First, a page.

You will never get the correct answer!

Laura and Marie, the two girls from Finland, were standing at the big bus station in Pamplona, ​​who would have thought that we would start together today and finish the journey together in 35 days? The two were very shy.
In Roncesvalles we slept next to each other, Marie snored, but the two of them were well equipped when it came to clothing. We spent another night together in Cizur Major, and then met again in a cafe in Los Arcos, only then was the spell broken and the four of us were happy to see old friends again. Marie had problems with her knees. You have quartered yourself in Sant Juan de Ortega and complained about the cold and the simple hostel.

In the bus in front of us in the seat was Terra, the girl from Pennsylvania, she was as old as Katharina, had been a teacher in Namibia for two years, had not been at home for a long time. A Spaniard had told her about the Camino de Santiago in Namibia, she only had a light hooded jacket, the closer we got to Roncesvalles, the higher the snow, but she was very optimistic, she only had problems with her new cell phone.
But she came over the Pyrenees, despite the simple clothes, we saw each other for the last time in Torres del Rio, she had so many blisters, I would like to know what happened to her, but we didn't think we'd be each other then not see again!

Besides many others, Seppi, the Dutch woman, was on the bus with me. She immediately reminded me of Ulli, and she was like that, always with a smile on her face.
We both, the same age, the same physical condition, we could have walked well together. I would have loved to meet her again, but she was always two days ahead of me, but we'll meet again.

Some came with us by bus to the monastery to begin the journey, many have already been there, had already been on the way from St. Jean-Pied-de Port for a day. Again we looked enviously at the pilgrims, they already had a reason to look after their legs and feet and they were able to tell about their pilgrimage. It took the longest time for us too.
There was Laurence, 19 years old from Canada, I will never forget this girl in my whole life. Whenever I don't want to or can't anymore, I will keep this look in mind. It was the morning after the night in Roncesvalles, it snowed and stormed all night, the wind whistled around the walls, we were definitely one of the last to get up, always watching what the others were doing.Suddenly we were almost the last and it was clear that we too had to go, even though they wouldn't have chased a dog outside the door! There was Laurence, young and radiant all over her face, top equipment, gaiters, Gore-Tex boots, hat, Gore-Tex jacket, great pants, just like from a sports shop and full of energy - I have the girl looked at and at that moment it was clear to me that if she goes out there and makes it, we'll make it too!
This look accompanied me on my way!
We were still together in Cizur Major and in Puente de la Reine, she then told us that she had finished her studies and would like to walk the three great religious paths of the world until she is 25 years old, for the Catholic Church the Camino de Santiago, for Buddhism in Mongolia and for Hinduism in Nepal - we were thrilled.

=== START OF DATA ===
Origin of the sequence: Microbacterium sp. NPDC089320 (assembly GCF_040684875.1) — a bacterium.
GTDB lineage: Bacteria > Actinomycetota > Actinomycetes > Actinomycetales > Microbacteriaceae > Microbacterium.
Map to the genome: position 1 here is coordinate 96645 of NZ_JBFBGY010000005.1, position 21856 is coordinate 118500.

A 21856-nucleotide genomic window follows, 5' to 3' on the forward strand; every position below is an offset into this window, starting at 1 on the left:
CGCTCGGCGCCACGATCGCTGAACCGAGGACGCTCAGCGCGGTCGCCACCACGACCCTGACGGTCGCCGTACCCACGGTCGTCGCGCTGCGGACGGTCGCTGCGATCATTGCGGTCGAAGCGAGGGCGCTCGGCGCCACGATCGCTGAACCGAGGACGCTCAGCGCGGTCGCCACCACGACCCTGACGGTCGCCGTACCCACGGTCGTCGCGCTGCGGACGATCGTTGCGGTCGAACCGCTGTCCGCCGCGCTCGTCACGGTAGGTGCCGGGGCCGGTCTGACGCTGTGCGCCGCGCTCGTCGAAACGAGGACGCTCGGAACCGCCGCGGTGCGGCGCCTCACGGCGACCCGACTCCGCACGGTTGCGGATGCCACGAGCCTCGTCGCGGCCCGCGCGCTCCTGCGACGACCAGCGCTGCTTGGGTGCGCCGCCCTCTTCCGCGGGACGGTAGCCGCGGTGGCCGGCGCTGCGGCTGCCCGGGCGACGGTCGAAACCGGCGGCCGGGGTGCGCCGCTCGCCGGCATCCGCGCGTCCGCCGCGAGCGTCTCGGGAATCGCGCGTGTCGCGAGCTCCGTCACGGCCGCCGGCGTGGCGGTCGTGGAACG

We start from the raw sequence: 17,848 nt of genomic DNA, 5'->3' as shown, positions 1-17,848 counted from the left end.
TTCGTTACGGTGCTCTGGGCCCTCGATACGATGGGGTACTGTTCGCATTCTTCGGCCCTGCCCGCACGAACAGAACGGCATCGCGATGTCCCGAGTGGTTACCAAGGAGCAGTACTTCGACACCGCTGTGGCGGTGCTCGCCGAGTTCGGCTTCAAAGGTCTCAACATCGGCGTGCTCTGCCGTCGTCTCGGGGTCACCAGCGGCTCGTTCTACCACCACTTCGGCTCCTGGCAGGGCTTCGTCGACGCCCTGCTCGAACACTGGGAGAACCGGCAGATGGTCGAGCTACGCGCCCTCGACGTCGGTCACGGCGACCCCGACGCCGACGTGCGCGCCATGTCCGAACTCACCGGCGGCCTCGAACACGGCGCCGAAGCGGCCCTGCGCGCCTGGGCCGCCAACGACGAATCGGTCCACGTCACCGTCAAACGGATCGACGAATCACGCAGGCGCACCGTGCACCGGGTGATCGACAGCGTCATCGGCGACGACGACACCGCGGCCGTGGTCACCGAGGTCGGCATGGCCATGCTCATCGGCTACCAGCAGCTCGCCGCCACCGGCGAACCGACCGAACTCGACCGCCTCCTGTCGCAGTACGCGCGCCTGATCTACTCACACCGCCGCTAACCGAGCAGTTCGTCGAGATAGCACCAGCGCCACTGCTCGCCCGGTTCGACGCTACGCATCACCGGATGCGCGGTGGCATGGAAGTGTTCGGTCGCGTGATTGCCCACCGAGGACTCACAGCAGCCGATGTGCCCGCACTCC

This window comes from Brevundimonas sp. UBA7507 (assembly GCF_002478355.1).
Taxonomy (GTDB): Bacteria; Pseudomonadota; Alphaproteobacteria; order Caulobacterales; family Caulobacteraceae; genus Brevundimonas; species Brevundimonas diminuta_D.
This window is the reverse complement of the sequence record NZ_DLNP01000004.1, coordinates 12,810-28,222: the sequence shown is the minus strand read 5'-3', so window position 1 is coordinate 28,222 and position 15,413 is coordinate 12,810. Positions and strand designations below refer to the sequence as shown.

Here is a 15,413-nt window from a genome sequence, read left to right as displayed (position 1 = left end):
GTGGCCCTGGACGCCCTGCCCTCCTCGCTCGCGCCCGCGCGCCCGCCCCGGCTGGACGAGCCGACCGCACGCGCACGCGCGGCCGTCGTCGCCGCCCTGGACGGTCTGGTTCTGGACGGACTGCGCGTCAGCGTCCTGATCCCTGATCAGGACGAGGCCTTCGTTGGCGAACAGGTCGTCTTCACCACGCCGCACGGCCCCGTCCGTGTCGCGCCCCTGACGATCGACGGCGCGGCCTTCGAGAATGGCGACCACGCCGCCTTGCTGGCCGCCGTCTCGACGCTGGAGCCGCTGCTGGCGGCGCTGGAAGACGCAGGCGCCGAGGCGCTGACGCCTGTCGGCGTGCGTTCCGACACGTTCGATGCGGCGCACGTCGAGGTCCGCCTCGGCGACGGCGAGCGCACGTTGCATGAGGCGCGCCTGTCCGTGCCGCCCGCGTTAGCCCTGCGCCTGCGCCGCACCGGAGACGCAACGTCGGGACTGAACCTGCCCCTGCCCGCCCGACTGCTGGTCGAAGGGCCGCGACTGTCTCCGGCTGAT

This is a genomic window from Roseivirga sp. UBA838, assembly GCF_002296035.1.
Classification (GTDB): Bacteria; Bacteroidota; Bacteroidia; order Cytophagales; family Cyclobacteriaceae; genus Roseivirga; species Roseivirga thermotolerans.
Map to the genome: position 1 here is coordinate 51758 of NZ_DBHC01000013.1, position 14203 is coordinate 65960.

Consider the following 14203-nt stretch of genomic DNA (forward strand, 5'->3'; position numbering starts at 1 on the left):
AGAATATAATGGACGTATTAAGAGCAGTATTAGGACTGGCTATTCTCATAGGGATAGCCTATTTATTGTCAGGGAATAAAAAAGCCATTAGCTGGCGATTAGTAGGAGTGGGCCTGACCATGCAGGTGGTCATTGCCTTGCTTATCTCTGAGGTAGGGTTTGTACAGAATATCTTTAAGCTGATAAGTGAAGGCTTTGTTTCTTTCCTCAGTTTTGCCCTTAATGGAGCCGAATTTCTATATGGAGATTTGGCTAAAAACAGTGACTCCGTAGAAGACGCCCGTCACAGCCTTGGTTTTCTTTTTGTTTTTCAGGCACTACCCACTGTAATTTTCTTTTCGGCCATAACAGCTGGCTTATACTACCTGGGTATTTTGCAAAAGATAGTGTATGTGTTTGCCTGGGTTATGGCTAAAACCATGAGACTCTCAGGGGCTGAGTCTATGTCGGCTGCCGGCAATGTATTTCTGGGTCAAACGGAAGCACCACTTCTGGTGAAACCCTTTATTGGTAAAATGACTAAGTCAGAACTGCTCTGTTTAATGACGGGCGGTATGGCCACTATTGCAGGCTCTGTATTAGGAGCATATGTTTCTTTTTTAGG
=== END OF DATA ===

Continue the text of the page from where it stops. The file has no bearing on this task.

She then met three young pilgrims and the four of them ran together, cooked, danced and laughed.
When Rudi and I broke up in Burgos, it was she who met him on the way to the bus station - and two hours later in Rabe de las Calzades when I left the village, she was sitting at the cemetery wall and writing a diary How happy we were, it was our day together to Hontanas, a day that we both will not forget, the wide plateau of the Meseta, and then finally the village of Hontanas, as if nestled in a nest, we enjoyed it in the private hostel to be together, slept like kings, in the morning then her friends were back - we broke up and didn't see each other, I always had hope to meet her again, we came to Santiago on the same day - but We have not seen each other anymore! Today we email each other.

It was Petra who gave us the guy with the private hostel in Hontanas, she was there before us, she was always the first in the morning and in the evening. We have met before, in Sant Juan, she was traveling alone, very sporty and agile. Before dinner she sat there and learned French or Spanish - I couldn't understand how to carry the books around with me. It was our first evening here with a lot of Germans and a Dutchman, he played the harmonica for us.
Everyone went their own way the next day, it was a very nice day with lots of sun, endless meseta to Castrajerz, I decided to walk to Boadillio del Condes, it was so nice to walk over the old bridge, and then from a distance already the old ones To see dovecotes, and then this old hostel from the 14th century - and who sat there and learned French or Spanish - Petra. Oh, how happy we were to meet again. It was clear to both of us that everyone would go their own way, we would not agree on fixed goals - but we always loved being together in the evening. Finally someone with whom you could exchange all experiences, address all problems, speak German, we walked up and down the village street and somewhere the two of us were already best friends. Petra had two French friends, we were together in the hostels for a few days.